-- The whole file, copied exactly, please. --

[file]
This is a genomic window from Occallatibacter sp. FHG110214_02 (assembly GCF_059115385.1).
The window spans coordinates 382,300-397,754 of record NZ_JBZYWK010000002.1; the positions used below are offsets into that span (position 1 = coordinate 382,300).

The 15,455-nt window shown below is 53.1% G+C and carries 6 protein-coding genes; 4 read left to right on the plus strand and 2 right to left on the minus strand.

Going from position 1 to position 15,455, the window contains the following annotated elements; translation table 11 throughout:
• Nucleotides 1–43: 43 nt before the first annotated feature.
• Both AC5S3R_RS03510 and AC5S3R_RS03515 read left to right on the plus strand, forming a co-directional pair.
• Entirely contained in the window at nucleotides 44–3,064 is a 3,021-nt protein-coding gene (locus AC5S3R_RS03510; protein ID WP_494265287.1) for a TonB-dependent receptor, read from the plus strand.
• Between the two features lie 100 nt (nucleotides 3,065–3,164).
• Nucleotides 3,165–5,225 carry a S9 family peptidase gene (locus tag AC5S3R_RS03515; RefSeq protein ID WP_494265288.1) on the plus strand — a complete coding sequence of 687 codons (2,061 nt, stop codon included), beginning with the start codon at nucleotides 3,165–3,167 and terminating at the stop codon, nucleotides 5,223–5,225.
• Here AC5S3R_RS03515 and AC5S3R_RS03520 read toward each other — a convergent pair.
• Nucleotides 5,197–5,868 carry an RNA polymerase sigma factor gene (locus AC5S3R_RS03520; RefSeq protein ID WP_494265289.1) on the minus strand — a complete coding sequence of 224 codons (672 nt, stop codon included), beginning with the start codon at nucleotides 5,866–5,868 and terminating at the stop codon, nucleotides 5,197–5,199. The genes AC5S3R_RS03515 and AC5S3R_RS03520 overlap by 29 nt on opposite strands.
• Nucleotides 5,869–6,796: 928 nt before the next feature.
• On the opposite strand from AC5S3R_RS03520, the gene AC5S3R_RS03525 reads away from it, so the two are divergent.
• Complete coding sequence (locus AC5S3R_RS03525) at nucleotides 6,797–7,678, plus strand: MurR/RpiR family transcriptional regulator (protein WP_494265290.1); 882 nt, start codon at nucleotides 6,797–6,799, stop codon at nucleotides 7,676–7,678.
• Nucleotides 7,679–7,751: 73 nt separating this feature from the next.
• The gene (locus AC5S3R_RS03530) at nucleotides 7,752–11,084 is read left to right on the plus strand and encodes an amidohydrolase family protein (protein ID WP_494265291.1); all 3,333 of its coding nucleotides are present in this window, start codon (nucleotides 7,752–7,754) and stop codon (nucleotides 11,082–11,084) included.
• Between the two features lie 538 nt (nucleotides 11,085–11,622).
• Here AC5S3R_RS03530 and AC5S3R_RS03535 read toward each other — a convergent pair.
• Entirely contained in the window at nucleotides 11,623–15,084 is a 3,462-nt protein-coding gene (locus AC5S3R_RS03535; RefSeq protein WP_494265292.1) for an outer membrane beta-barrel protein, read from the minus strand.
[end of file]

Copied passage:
This is a genomic window from Occallatibacter sp. FHG110214_02 (assembly GCF_059115385.1).
The window spans coordinates 382,300-397,754 of record NZ_JBZYWK010000002.1; the positions used below are offsets into that span (position 1 = coordinate 382,300).

The 15,455-nt window shown below is 53.1% G+C and carries 6 protein-coding genes; 4 read left to right on the plus strand and 2 right to left on the minus strand.

Going from position 1 to position 15,455, the window contains the following annotated elements; translation table 11 throughout:
• Nucleotides 1–43: 43 nt before the first annotated feature.
• Both AC5S3R_RS03510 and AC5S3R_RS03515 read left to right on the plus strand, forming a co-directional pair.
• Entirely contained in the window at nucleotides 44–3,064 is a 3,021-nt protein-coding gene (locus AC5S3R_RS03510; protein ID WP_494265287.1) for a TonB-dependent receptor, read from the plus strand.
• Between the two features lie 100 nt (nucleotides 3,065–3,164).
• Nucleotides 3,165–5,225 carry a S9 family peptidase gene (locus tag AC5S3R_RS03515; RefSeq protein ID WP_494265288.1) on the plus strand — a complete coding sequence of 687 codons (2,061 nt, stop codon included), beginning with the start codon at nucleotides 3,165–3,167 and terminating at the stop codon, nucleotides 5,223–5,225.
• Here AC5S3R_RS03515 and AC5S3R_RS03520 read toward each other — a convergent pair.
• Nucleotides 5,197–5,868 carry an RNA polymerase sigma factor gene (locus AC5S3R_RS03520; RefSeq protein ID WP_494265289.1) on the minus strand — a complete coding sequence of 224 codons (672 nt, stop codon included), beginning with the start codon at nucleotides 5,866–5,868 and terminating at the stop codon, nucleotides 5,197–5,199. The genes AC5S3R_RS03515 and AC5S3R_RS03520 overlap by 29 nt on opposite strands.
• Nucleotides 5,869–6,796: 928 nt before the next feature.
• On the opposite strand from AC5S3R_RS03520, the gene AC5S3R_RS03525 reads away from it, so the two are divergent.
• Complete coding sequence (locus AC5S3R_RS03525) at nucleotides 6,797–7,678, plus strand: MurR/RpiR family transcriptional regulator (protein WP_494265290.1); 882 nt, start codon at nucleotides 6,797–6,799, stop codon at nucleotides 7,676–7,678.
• Nucleotides 7,679–7,751: 73 nt separating this feature from the next.
• The gene (locus AC5S3R_RS03530) at nucleotides 7,752–11,084 is read left to right on the plus strand and encodes an amidohydrolase family protein (protein ID WP_494265291.1); all 3,333 of its coding nucleotides are present in this window, start codon (nucleotides 7,752–7,754) and stop codon (nucleotides 11,082–11,084) included.
• Between the two features lie 538 nt (nucleotides 11,085–11,622).
• Here AC5S3R_RS03530 and AC5S3R_RS03535 read toward each other — a convergent pair.
• Entirely contained in the window at nucleotides 11,623–15,084 is a 3,462-nt protein-coding gene (locus AC5S3R_RS03535; RefSeq protein WP_494265292.1) for an outer membrane beta-barrel protein, read from the minus strand.